How Tesla Keeps Making the Model S Better and Better—And Pricier
Tesla’s Model S is a work in progress.
It’s been a few weeks since Tesla Motors introduced the Model 3, but the company isn’t forgetting its top seller. Musk & Co. announced a handful of changes to the Model S, the gorgeous electric luxury sedan they introduced in 2012.
Tesla ignores the model year designations favored by everyone else and instead makes changes whenever it likes. And over-the-air updates let it make improvements to cars already on the road. The S has seen a slew of changes since hitting the road, but not all of them have made the car better.
The nose job is the latest change.
The latest changes include a new nose and headlights to match those on the Model X SUV. Owners also can choose an optional air filtration system—Musk, being Musk, calls it “Bioweapon Defense Mode”—already available on the X. An upgrade to the charging system decreases the time spent plugged into the wall. Tesla’s even offering two new decors: “figured ash wood” and “dark ash wood.”
Nowadays, you can Summon your car.
In February, Tesla used an over-the-air update to activate “Summon,” which lets its cars handle parking without anyone at the wheel, or even in the car.
It’s little more than a party trick for now (unless your parking garage is super tight), but it’s an essential part of Tesla’s longterm plan to make its cars autonomous.
Then make it drive itself.
Right now, the Model S and X will stay in their lane (provided the hardware can see clear lane lines) and maintain a safe following distance. Plenty of people have pushed the system past its limits, but Musk promises it’ll keep getting better.
Add a motor for crazy acceleration.
When it hit the road in 2012, the Model S featured a single motor, which propelled the rear wheels. In October 2014, Tesla started offering customers the choice of a second, smaller motor to drive the front wheels as well.
The dual motor setup is a $5,000 option in the 70-kWh Model S, and included in the 90D and P90D models. If you’re looking for acceleration, it’s worth the extra money.
Make that ludicrous acceleration.
The dual motor setup came with “Insane Mode,” which rocketed the car to 60 mph in 3.2 seconds. That’s as fast as the McLaren F1, but in retrospect, it seems lame. That’s because in July 2015, Musk announced “Ludicrous Mode,” which catapults the car to 60 in 2.8 seconds, thanks to upgraded electronics.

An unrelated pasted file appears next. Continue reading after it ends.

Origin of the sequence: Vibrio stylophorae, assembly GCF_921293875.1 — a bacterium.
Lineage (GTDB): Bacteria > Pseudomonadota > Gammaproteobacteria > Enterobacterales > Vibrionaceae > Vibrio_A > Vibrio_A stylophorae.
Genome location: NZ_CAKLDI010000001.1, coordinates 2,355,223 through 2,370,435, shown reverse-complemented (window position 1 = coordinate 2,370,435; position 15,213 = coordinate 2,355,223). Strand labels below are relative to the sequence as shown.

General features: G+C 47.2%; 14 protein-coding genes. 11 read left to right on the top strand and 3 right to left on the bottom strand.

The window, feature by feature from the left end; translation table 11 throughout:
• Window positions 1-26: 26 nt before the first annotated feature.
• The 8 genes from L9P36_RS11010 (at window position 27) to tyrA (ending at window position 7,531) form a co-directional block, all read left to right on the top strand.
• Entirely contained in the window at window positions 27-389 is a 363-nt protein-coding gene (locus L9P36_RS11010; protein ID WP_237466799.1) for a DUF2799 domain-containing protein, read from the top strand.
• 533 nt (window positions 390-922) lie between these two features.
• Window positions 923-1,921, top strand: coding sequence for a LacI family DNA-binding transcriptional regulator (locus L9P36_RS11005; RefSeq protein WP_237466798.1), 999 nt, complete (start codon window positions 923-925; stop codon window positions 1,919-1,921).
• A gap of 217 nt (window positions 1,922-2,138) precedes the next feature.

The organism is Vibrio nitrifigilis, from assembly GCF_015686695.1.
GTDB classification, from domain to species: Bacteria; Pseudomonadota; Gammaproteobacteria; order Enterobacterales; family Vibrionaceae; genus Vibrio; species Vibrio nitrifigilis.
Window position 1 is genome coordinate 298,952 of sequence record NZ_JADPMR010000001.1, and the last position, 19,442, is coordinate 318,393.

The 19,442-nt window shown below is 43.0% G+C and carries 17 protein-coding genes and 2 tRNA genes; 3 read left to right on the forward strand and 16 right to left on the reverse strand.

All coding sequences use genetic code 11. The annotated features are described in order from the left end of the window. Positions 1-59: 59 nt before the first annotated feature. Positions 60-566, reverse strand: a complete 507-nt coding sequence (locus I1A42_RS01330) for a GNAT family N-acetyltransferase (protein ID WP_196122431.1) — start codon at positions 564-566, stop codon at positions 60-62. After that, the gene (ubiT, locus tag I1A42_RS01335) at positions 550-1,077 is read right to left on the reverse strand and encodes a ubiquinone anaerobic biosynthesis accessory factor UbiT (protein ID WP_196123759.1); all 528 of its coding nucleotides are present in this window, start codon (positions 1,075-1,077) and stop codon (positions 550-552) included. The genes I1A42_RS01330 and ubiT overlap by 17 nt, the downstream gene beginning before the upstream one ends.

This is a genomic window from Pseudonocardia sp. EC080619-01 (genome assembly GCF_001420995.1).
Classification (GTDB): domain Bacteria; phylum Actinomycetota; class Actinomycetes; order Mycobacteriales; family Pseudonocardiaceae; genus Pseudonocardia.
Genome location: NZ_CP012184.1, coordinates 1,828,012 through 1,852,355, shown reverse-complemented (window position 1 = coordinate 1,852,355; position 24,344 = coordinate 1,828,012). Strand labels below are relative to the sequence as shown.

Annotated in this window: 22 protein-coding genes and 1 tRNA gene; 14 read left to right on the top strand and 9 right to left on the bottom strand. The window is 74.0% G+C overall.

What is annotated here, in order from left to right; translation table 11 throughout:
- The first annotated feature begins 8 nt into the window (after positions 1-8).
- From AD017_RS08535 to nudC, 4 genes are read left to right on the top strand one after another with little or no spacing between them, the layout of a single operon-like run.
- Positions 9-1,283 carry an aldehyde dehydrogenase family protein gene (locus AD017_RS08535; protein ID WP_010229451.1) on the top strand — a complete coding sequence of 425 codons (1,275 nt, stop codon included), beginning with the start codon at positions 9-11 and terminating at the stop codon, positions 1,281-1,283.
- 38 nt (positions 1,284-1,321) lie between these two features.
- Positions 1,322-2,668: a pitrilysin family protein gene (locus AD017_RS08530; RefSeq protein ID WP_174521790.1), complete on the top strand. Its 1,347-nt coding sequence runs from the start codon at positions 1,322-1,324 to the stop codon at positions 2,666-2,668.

It’s a $10,000 option on the P90D Model S, and worth every penny.
Batteries have gotten bigger.
When Tesla started selling the Model S in 2012, the most affordable option came with a 40-kilowatt hour battery pack, for $50,000. Tesla killed the entry-level S within a year because no one wanted it. The next cheapest version, the 60-kWh Model S, died last year. Tesla replaced it with a 70-kWh model that starts at about $75,000.
And this year, Tesla replaced the 85-kWh battery pack in the range-topping Model S with a 90-kWh setup. The upside to steadily increasing the size of the batteries is cars with greater range (the 90D goes 294 miles on a charge). The downside? More expensive cars. So much for the “affordable” Model S Musk promised all those years ago.
The car knows itself better.
Even with nearly 300 miles of freedom and an international network of Superchargers for powering up, it’s hard to escape the range anxiety that comes with a purely electric car. To help out, last year Tesla used an OTA update to provide a “trip planner” and “range assurance” features.
Together, they noticeably improve the car’s ability to estimate how much farther it can drive, and whether you need to plug in before reaching the destination you just popped into the navi system.
And it gets to know you, too.
Like many high-end cars, the Model S can adjust its ride height on demand. In September 2014, Tesla used—you guessed it—an OTA update to introduce location-based air suspension. If you regularly raise the car in a certain place, like your driveway, the car will recognize the pattern and tweak the suspension automatically when it’s in the area.
Like range assurance, this feature illustrates how useful the ability to update software really is: Without any expensive changes or service center visits, Tesla can make driving more pleasant for all its customers.
Just be ready to pay more.
The Model S has gotten nicer over time, but also more expensive. In 2012, you could get one for under $60,000. Now, the base price is $75,000, and Morgan Stanley estimates the average sale price is north of $100,000.
That’s not a problem for a luxury sedan. But when it’s time to sell the Model 3, with a base cost of $35,000, it matters. The 300,000-plus folks who’ve made reservations are going to expect all of the good changes Tesla will surely think up going forward. But they won’t be so excited about Elon reaching deeper into their pockets.
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